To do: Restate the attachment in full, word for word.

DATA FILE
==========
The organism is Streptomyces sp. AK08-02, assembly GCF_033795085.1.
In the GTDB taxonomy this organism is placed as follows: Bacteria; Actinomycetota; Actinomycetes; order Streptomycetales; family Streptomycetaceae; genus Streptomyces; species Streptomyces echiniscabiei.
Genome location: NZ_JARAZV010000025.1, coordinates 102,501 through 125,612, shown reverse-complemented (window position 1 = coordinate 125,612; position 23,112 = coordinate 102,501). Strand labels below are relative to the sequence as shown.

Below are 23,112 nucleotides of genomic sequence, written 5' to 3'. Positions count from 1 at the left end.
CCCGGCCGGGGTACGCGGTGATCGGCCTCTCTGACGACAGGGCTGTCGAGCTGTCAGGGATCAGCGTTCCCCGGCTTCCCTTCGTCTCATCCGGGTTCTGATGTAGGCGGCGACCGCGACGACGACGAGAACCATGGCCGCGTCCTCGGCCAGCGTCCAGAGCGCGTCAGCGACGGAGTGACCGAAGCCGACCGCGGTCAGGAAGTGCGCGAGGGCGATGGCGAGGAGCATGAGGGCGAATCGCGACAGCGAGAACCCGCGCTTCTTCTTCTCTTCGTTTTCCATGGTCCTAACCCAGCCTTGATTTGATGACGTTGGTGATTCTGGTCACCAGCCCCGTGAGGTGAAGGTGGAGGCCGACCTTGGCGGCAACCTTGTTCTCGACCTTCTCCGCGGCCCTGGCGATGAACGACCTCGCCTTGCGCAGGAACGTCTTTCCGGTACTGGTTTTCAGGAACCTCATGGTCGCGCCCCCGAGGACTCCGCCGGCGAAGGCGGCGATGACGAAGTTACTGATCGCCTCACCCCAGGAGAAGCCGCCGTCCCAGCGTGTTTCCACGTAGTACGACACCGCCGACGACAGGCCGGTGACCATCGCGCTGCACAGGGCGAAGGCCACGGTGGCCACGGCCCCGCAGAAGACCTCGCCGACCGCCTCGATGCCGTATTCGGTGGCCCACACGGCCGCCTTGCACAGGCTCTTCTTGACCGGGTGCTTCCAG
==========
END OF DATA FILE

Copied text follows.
The organism is Streptomyces sp. AK08-02, assembly GCF_033795085.1.
In the GTDB taxonomy this organism is placed as follows: Bacteria; Actinomycetota; Actinomycetes; order Streptomycetales; family Streptomycetaceae; genus Streptomyces; species Streptomyces echiniscabiei.
Genome location: NZ_JARAZV010000025.1, coordinates 102,501 through 125,612, shown reverse-complemented (window position 1 = coordinate 125,612; position 23,112 = coordinate 102,501). Strand labels below are relative to the sequence as shown.

Below are 23,112 nucleotides of genomic sequence, written 5' to 3'. Positions count from 1 at the left end.
CCCGGCCGGGGTACGCGGTGATCGGCCTCTCTGACGACAGGGCTGTCGAGCTGTCAGGGATCAGCGTTCCCCGGCTTCCCTTCGTCTCATCCGGGTTCTGATGTAGGCGGCGACCGCGACGACGACGAGAACCATGGCCGCGTCCTCGGCCAGCGTCCAGAGCGCGTCAGCGACGGAGTGACCGAAGCCGACCGCGGTCAGGAAGTGCGCGAGGGCGATGGCGAGGAGCATGAGGGCGAATCGCGACAGCGAGAACCCGCGCTTCTTCTTCTCTTCGTTTTCCATGGTCCTAACCCAGCCTTGATTTGATGACGTTGGTGATTCTGGTCACCAGCCCCGTGAGGTGAAGGTGGAGGCCGACCTTGGCGGCAACCTTGTTCTCGACCTTCTCCGCGGCCCTGGCGATGAACGACCTCGCCTTGCGCAGGAACGTCTTTCCGGTACTGGTTTTCAGGAACCTCATGGTCGCGCCCCCGAGGACTCCGCCGGCGAAGGCGGCGATGACGAAGTTACTGATCGCCTCACCCCAGGAGAAGCCGCCGTCCCAGCGTGTTTCCACGTAGTACGACACCGCCGACGACAGGCCGGTGACCATCGCGCTGCACAGGGCGAAGGCCACGGTGGCCACGGCCCCGCAGAAGACCTCGCCGACCGCCTCGATGCCGTATTCGGTGGCCCACACGGCCGCCTTGCACAGGCTCTTCTTGACCGGGTGCTTCCAG